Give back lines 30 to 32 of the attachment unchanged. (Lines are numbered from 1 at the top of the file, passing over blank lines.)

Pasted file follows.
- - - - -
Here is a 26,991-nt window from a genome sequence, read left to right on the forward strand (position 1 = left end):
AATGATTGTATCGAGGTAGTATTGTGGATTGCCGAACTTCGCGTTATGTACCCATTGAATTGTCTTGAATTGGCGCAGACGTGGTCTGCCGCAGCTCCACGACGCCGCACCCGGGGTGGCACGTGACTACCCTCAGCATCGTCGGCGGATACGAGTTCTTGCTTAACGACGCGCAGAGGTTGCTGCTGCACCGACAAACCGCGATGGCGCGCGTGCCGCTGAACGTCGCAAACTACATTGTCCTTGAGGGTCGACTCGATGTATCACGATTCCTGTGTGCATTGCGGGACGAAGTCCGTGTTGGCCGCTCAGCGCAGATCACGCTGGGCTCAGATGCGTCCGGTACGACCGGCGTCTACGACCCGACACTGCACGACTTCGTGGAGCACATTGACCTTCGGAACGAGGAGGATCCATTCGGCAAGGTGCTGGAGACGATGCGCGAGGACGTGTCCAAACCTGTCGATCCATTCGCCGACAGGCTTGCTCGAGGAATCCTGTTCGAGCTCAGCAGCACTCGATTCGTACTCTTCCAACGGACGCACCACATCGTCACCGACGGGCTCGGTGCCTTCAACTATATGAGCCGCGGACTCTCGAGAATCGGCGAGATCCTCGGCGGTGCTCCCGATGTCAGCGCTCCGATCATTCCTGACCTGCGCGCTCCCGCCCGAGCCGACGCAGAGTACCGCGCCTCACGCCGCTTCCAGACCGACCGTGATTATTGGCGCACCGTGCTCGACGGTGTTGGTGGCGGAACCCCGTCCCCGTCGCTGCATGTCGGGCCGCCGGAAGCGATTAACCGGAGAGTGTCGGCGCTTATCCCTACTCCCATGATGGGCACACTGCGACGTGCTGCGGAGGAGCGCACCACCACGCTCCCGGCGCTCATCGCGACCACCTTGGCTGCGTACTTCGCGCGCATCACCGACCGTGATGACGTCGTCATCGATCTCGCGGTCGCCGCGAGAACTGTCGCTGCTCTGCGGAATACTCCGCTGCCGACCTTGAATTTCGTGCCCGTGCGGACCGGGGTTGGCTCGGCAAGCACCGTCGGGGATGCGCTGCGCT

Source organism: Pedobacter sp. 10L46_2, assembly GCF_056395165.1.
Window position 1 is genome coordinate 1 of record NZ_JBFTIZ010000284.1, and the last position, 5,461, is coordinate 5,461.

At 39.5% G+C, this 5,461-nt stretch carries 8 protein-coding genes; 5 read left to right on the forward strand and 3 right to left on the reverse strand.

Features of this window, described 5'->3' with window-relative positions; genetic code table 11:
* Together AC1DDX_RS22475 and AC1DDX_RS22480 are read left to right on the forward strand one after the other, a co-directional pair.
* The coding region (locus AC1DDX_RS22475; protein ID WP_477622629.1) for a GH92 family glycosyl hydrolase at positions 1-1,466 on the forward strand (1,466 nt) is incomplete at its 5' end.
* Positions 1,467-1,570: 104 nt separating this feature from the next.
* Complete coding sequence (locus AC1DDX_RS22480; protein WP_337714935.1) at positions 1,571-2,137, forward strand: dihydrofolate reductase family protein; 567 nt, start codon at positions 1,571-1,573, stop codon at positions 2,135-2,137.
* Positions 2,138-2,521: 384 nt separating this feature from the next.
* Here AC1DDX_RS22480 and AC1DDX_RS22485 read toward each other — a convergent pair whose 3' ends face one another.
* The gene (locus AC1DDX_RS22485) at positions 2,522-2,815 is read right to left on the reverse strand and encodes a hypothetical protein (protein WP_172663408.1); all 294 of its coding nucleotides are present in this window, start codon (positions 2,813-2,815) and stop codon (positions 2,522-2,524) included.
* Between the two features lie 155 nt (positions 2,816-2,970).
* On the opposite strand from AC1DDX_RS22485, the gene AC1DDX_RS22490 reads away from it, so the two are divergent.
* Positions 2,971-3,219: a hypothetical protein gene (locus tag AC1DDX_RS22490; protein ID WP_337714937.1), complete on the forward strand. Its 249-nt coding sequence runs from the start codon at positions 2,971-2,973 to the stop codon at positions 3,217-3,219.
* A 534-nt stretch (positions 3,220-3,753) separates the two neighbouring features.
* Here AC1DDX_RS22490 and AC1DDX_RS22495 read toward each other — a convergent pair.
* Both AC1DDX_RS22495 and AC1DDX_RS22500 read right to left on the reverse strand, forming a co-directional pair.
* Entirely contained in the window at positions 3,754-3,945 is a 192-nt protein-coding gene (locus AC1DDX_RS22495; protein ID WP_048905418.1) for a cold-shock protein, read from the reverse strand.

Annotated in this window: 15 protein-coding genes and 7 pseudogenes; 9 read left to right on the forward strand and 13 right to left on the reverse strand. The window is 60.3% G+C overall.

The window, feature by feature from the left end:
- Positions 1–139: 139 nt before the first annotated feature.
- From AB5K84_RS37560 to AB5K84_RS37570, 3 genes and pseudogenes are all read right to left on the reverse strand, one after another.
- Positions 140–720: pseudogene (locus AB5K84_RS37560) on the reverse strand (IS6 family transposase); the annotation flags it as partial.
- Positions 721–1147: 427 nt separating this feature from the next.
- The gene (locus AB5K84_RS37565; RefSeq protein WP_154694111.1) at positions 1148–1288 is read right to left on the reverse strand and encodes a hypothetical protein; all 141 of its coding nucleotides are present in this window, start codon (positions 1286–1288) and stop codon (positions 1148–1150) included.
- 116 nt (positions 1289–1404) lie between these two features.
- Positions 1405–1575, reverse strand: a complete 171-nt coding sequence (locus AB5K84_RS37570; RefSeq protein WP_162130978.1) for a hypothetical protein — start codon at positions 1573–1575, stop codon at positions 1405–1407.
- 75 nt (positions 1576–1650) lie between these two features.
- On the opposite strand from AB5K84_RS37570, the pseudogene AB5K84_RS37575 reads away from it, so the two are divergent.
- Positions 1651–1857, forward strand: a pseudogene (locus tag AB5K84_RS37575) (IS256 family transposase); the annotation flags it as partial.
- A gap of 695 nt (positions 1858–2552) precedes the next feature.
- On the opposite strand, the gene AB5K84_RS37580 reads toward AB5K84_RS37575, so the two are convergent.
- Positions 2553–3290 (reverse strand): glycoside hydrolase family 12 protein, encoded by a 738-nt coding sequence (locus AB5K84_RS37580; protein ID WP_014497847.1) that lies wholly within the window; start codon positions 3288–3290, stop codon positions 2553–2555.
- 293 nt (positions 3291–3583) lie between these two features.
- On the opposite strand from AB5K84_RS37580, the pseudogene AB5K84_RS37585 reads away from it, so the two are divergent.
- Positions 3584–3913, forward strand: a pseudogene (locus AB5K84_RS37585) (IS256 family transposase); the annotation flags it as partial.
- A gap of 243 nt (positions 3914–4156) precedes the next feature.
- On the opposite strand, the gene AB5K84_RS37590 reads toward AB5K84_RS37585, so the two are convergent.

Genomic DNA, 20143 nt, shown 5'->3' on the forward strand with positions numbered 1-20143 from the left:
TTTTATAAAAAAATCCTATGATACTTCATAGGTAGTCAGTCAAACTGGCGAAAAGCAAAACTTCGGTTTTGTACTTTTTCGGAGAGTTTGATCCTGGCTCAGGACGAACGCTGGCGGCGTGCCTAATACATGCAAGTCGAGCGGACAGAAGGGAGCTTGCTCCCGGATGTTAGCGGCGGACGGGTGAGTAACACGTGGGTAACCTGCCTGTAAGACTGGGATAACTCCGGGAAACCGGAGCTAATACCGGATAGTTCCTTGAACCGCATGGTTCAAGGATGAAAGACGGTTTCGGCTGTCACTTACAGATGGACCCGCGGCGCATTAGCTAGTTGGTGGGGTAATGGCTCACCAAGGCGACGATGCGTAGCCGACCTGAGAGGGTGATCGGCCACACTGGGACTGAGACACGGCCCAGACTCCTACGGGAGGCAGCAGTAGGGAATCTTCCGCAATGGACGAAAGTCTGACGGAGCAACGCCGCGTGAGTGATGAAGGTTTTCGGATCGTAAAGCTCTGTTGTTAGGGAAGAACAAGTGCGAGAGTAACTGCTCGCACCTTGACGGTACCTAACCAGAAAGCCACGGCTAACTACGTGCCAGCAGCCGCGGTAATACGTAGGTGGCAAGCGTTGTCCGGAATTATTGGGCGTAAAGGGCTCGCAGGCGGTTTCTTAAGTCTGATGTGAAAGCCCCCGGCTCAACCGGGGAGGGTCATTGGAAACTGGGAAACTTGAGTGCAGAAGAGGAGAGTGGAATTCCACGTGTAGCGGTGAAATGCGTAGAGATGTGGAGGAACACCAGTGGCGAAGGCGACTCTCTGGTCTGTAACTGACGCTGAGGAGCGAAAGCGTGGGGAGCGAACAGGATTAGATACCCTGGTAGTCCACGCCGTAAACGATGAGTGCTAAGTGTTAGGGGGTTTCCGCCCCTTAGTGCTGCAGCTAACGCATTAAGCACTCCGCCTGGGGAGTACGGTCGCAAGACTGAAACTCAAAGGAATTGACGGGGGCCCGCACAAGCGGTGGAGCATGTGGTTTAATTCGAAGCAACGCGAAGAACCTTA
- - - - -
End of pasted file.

- 75 nt (positions 1576–1650) lie between these two features.
- On the opposite strand from AB5K84_RS37570, the pseudogene AB5K84_RS37575 reads away from it, so the two are divergent.
- Positions 1651–1857, forward strand: a pseudogene (locus tag AB5K84_RS37575) (IS256 family transposase); the annotation flags it as partial.